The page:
An article in Sunday’s New York Times, “Supercomputing for the Masses”, makes many of the familiar points about cloud computing economics. Linking up resources in the cloud -- both for raw computing power and information sharing -- gives “ordinary people with a novel idea a chance to explore their curiosity … and perhaps find something new.” Dramatic discoveries happen faster when “ordinary people” have access to the resources previously available only to specialists inside their respective institutional and disciplinary silos. Of course, the specialists can also reap bigger discoveries faster when they’re able to reach across institutional and disciplinary boundaries.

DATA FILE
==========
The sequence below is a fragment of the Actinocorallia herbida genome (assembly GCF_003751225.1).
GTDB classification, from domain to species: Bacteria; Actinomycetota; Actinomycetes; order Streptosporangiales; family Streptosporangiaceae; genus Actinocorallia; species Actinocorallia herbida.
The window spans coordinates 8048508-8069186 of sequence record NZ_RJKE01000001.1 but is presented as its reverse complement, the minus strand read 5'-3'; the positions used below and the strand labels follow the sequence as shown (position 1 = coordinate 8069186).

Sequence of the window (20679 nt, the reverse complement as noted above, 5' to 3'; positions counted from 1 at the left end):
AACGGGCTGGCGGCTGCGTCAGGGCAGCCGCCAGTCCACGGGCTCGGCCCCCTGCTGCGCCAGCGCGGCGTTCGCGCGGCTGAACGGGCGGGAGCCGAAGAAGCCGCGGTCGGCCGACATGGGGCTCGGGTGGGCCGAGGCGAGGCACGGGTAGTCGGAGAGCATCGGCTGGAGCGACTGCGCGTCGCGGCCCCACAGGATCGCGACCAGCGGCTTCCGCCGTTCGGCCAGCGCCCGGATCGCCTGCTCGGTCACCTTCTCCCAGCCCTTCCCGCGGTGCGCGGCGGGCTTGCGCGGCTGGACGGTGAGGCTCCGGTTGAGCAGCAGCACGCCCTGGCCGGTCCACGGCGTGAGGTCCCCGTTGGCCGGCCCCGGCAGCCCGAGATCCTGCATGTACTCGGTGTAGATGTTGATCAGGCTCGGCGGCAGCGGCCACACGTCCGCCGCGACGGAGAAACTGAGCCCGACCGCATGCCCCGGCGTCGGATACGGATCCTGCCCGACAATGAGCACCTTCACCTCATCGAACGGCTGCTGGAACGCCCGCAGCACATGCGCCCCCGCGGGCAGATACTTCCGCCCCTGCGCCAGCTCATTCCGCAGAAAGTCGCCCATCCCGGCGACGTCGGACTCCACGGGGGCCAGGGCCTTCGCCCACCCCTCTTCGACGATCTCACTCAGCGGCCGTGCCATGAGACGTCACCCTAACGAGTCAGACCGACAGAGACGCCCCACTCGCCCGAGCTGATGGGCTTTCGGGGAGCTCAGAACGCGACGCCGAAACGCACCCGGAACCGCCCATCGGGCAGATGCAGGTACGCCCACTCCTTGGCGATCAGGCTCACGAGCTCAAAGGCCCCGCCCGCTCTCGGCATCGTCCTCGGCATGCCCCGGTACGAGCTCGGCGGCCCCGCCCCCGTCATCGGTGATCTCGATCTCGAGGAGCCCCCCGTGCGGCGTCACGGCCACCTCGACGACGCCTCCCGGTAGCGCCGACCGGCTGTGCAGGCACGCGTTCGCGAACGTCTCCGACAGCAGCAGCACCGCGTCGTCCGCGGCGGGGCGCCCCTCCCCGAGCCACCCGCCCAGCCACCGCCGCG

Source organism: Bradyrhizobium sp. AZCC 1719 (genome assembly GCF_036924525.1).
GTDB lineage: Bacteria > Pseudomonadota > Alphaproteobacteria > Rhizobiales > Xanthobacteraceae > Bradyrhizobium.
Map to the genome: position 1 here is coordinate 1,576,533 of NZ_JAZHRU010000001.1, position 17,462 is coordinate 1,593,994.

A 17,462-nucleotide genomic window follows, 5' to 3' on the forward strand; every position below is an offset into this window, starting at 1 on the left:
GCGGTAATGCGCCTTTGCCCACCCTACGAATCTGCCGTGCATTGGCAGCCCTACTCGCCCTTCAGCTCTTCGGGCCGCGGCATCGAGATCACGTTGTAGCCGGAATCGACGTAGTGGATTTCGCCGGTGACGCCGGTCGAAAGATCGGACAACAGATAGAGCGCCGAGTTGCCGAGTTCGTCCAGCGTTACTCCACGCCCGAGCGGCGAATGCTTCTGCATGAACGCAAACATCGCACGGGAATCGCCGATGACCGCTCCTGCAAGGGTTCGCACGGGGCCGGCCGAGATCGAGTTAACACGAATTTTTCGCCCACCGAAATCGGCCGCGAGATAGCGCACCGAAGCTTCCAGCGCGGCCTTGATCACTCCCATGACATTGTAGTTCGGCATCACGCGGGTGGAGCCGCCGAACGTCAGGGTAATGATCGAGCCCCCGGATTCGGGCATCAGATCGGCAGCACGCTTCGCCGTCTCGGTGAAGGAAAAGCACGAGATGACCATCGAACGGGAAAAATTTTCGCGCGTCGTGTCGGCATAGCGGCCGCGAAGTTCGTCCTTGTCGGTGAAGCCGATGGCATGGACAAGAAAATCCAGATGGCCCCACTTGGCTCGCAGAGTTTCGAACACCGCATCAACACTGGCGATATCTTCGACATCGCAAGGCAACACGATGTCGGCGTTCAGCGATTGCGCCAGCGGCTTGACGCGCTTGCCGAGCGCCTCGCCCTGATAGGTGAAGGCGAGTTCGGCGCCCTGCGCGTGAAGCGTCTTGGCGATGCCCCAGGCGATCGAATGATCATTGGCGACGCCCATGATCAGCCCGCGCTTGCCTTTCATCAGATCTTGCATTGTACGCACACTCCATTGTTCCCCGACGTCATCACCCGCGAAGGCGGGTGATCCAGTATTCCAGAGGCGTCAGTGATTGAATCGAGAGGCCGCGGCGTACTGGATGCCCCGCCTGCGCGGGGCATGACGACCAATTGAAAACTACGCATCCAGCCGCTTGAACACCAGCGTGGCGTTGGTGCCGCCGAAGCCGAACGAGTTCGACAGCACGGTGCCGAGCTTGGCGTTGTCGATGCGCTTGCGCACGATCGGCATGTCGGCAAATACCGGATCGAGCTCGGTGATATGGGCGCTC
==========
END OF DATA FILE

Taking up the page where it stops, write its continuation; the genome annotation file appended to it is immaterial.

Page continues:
And that’s the problem.
Organizations don’t like sharing information with the cloud -- and their competitors. As one scientist in the article says, “All the data that we collect in science should be accessible, and that’s just not the way it works today.”
That’s like the ERP market. Don’t expect the ones with the most knowledge -- large software vendors, software integrators and consulting firms -- to contribute any time soon to a cloud-based initiative designed to speed innovation, lower risk, and help ordinary users become much more productive. Cloud computing isn’t just about achieving technology milestones. It’s about helping smart people contribute anonymously so that their bosses won’t fire them.